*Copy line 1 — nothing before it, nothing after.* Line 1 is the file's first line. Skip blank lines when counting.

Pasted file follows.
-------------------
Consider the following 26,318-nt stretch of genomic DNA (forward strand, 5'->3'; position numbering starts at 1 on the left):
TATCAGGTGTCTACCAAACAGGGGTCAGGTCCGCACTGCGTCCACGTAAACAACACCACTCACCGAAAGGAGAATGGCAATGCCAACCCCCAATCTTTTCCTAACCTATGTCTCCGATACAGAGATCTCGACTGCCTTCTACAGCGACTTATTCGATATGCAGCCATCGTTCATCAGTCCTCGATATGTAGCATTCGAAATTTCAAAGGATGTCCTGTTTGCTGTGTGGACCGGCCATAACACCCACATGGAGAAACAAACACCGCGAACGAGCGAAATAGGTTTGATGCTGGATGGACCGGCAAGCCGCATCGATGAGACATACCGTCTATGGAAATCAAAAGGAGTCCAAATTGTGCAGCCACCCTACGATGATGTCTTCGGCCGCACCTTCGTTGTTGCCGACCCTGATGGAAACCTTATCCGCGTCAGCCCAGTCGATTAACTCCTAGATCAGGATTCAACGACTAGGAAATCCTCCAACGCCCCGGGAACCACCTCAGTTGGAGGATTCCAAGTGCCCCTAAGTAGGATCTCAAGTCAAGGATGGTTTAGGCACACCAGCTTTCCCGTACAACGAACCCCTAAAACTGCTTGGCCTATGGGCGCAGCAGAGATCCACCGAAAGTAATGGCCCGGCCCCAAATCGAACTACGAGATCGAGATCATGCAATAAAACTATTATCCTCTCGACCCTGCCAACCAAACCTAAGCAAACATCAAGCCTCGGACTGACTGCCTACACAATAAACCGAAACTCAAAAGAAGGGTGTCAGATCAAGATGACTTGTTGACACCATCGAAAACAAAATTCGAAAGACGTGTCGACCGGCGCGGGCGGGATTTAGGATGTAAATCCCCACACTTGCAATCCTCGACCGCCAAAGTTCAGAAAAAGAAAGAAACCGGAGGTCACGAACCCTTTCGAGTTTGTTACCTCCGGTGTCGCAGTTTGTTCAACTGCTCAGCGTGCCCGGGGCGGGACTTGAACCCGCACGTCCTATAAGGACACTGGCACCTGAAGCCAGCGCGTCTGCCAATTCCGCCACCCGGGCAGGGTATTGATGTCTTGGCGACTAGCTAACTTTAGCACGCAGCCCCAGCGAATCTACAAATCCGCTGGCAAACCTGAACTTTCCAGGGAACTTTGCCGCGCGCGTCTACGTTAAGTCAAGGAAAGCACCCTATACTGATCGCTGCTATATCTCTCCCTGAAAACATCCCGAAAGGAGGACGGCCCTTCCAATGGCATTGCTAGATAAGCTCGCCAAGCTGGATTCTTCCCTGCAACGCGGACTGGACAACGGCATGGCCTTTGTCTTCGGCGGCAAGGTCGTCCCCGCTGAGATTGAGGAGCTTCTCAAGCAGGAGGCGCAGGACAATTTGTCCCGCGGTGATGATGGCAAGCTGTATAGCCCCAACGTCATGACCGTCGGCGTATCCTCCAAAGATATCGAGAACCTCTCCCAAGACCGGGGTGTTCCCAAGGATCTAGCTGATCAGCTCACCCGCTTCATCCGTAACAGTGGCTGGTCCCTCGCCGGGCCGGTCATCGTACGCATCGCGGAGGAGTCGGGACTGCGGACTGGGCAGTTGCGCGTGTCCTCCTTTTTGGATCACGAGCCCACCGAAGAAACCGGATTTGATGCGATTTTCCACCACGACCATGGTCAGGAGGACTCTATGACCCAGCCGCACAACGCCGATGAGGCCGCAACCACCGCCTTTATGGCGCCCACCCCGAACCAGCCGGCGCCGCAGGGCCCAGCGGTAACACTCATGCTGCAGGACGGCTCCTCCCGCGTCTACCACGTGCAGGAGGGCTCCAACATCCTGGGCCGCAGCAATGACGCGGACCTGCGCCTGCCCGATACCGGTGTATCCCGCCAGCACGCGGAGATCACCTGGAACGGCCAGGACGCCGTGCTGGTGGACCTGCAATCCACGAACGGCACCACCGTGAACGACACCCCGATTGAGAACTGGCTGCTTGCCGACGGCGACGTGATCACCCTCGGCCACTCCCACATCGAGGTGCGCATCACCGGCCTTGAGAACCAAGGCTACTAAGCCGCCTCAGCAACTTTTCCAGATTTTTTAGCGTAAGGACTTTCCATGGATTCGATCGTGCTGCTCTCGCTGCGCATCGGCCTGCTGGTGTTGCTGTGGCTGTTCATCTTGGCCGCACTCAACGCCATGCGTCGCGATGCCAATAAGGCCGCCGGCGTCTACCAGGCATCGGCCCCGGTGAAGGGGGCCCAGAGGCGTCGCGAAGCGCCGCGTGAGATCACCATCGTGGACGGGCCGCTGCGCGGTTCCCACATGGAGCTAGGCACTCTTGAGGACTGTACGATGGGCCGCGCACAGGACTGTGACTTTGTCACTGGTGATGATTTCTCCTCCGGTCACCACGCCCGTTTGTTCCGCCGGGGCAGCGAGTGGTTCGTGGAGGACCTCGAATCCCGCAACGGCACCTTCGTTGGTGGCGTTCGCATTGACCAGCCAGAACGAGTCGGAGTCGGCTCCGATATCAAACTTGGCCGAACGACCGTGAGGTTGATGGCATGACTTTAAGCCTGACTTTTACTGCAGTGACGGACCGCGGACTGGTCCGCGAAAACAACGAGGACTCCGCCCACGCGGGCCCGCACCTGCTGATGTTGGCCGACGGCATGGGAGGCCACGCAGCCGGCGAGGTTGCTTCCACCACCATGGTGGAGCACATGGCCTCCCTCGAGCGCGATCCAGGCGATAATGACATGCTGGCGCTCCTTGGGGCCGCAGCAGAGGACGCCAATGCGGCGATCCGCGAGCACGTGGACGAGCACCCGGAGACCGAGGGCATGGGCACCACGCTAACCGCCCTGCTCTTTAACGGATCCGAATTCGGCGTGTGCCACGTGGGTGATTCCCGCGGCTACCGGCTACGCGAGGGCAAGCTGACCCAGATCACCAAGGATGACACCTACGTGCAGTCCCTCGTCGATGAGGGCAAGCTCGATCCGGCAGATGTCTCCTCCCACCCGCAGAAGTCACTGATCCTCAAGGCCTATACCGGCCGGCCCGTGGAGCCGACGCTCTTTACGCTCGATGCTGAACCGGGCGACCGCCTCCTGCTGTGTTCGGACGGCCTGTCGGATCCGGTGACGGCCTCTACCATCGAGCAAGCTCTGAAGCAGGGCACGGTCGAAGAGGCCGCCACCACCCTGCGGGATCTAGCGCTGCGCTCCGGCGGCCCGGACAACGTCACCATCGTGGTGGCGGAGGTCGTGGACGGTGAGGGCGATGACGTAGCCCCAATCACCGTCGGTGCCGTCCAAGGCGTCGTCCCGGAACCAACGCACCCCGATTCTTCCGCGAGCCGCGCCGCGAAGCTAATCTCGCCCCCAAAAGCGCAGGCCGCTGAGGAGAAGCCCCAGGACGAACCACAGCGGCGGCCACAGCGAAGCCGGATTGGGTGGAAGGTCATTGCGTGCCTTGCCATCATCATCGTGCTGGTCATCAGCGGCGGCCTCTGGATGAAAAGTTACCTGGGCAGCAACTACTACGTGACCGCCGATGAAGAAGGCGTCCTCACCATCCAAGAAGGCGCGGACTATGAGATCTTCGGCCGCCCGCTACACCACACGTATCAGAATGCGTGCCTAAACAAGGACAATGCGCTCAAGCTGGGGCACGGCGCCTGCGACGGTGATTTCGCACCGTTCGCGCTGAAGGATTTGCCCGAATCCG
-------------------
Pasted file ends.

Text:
Consider the following 26,318-nt stretch of genomic DNA (forward strand, 5'->3'; position numbering starts at 1 on the left):